Managing waste – wet and dry waste

Throwing waste in the bin is a good thing. However, it is not where the process of managing waste ends, but where it begins. Segregation is the first step of waste management.

While most people think that it starts once the garbage reaches the huge dustbin vans or the dumping grounds, it really starts right at your house.

Waste from a house can be broadly divided in to two categories – dry waste and wet waste. Both need to be disposed and recycled differently. Wet waste includes cooked and uncooked food, waste from fruits and flowers, fallen leaves, dust from sweeping and other similar things. On the other hand, paper, plastic, rubber, metals, leather, cloth rags, wire, glass and things etc. fall under the category of dry waste. Remember that wet waste is organic and dry is not.

Segregation is the first step towards proper disposal of both categories of waste. It is recommended to have two separate dustbins in the house to keep wet waste from mixing up with its dry counterpart. Bits of plastic, for instance, are dry waste components which if not disposed properly can become an environmental hazard.

Urban India produces up to 188,500 tonnes of waste per day. Segregation and disposal is a major part of disposing this waste. And you have an important part to play.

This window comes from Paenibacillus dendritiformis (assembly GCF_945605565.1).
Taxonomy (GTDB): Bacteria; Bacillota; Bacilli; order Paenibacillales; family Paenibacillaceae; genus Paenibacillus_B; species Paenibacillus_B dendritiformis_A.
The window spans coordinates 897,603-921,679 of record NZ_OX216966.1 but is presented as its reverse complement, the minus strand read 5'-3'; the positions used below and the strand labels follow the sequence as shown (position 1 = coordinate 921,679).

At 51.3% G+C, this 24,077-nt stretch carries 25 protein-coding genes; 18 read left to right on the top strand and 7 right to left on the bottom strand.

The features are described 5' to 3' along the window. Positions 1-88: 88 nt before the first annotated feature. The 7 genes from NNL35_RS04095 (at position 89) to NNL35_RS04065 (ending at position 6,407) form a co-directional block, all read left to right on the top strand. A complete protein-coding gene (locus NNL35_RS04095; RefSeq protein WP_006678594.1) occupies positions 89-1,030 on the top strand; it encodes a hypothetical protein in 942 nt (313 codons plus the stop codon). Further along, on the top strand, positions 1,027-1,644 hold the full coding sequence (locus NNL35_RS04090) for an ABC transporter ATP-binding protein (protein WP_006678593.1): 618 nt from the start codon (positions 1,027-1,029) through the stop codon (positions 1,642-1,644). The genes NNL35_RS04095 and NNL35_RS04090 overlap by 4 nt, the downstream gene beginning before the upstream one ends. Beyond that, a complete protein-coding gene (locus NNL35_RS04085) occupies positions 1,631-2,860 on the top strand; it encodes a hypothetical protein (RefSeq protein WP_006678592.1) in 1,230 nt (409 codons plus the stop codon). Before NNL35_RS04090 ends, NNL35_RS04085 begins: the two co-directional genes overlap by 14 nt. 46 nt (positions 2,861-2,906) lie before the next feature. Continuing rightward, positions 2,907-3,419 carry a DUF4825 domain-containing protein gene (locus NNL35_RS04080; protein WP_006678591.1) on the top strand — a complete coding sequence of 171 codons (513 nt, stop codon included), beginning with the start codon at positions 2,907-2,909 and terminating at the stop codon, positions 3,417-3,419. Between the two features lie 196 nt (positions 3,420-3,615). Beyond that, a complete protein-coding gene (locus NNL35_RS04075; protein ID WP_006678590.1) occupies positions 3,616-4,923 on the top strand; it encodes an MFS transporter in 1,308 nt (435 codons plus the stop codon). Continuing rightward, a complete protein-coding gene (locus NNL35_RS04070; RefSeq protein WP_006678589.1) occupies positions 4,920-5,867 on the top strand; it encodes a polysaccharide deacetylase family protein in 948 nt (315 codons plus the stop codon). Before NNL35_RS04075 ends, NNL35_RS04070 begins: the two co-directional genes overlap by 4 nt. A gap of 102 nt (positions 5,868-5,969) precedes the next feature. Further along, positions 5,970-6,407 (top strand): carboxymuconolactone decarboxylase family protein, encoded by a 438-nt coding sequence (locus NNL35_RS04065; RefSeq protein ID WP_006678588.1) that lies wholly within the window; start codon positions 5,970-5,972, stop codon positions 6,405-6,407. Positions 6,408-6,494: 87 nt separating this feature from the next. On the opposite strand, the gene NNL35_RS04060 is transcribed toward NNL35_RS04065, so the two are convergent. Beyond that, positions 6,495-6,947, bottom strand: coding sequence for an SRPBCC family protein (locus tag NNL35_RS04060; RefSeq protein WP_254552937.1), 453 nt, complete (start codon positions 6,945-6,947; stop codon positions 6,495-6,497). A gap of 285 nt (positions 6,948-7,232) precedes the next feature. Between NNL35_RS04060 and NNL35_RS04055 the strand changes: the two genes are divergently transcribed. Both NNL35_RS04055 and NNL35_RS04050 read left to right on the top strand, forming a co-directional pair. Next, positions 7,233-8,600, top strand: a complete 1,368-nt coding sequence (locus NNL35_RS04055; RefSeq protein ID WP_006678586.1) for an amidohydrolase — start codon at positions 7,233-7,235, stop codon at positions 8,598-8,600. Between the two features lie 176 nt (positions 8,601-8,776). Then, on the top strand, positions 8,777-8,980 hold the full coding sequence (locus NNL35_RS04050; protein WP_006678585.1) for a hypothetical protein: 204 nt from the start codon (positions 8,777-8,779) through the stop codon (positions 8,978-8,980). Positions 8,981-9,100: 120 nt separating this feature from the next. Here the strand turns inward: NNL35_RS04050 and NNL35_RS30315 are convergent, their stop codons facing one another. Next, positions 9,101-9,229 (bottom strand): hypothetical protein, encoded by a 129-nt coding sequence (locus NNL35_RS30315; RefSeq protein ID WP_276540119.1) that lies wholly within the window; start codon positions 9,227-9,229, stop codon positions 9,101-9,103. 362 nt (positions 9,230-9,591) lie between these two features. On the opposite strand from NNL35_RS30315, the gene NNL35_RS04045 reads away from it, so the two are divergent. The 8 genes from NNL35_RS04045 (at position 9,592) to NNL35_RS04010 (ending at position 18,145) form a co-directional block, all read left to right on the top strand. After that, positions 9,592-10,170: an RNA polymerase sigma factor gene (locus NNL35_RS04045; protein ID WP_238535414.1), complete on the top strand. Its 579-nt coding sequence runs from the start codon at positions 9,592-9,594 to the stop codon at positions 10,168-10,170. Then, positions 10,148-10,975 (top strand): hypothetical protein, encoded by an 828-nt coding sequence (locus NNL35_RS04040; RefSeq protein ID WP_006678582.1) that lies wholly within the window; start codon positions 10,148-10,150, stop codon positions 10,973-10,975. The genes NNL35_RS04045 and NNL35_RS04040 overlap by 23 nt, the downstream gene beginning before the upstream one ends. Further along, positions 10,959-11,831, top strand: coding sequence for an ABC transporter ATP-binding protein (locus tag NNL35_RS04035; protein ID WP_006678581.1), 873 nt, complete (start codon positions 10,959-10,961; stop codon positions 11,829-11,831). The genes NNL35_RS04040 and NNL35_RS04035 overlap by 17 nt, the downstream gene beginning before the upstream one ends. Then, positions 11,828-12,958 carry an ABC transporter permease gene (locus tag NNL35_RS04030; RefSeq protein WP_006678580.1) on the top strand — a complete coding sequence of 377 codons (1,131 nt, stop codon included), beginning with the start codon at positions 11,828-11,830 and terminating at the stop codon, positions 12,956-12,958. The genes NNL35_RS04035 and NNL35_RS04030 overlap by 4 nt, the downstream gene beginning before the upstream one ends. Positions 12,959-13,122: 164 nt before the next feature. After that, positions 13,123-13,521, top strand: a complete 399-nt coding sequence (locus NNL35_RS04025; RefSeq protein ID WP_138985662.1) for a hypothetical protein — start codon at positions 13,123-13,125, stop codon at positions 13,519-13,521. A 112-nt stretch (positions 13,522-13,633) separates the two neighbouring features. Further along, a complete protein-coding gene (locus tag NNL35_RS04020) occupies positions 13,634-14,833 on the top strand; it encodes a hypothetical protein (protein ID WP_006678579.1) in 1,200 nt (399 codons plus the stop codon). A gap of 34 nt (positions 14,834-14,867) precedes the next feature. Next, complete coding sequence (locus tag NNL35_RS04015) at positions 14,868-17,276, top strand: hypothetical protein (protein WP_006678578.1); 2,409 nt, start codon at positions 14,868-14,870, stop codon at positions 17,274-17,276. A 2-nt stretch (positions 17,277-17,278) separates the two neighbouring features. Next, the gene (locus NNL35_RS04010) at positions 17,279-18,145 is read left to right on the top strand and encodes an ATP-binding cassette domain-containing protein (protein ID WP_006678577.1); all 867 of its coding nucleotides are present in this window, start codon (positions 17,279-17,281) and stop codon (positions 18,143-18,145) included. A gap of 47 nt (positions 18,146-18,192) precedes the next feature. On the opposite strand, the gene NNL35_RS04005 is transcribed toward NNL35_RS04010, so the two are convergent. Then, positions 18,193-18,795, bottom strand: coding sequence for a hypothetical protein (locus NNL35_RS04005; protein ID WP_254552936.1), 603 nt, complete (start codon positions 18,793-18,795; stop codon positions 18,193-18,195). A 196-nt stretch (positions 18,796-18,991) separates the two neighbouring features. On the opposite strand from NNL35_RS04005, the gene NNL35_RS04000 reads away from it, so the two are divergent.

What is segregation of waste?

Segregation is the separation of biodegradable waste from non biodegradable waste for proper disposal and recycling.

Improper segregation may cause mixing in landfills. This in turn, can lead to toxic release in the ground and eventual contamination of ground water. Methane gas is likely to be released in such circumstances, which is one of the most harmful greenhouse gases.

Proper segregation leads to proper recycling. Most of the waste can be reused and recycled. However, improper segregation process can cause many things to be left out from the recycling process.

What most of us don't realise is that unsegregated waste from households is sorted by rag pickers. They segregate waste with their bare hands. Often glass and other waste objects may cause cuts and bruises and also infection leading to severe illnesses.

What can you do?

The process of segregation is as simple as its definition. It can be easily carried out at home by using two dustbins – one for dry waste and the other for wet waste. Dry waste (non biodegradable) follows a completely different process of recycling from wet waste (biodegradable). Start segregating waste in the kitchen dustbin and move on to the rest of the house.

A little caution on your part can make a lot of difference.

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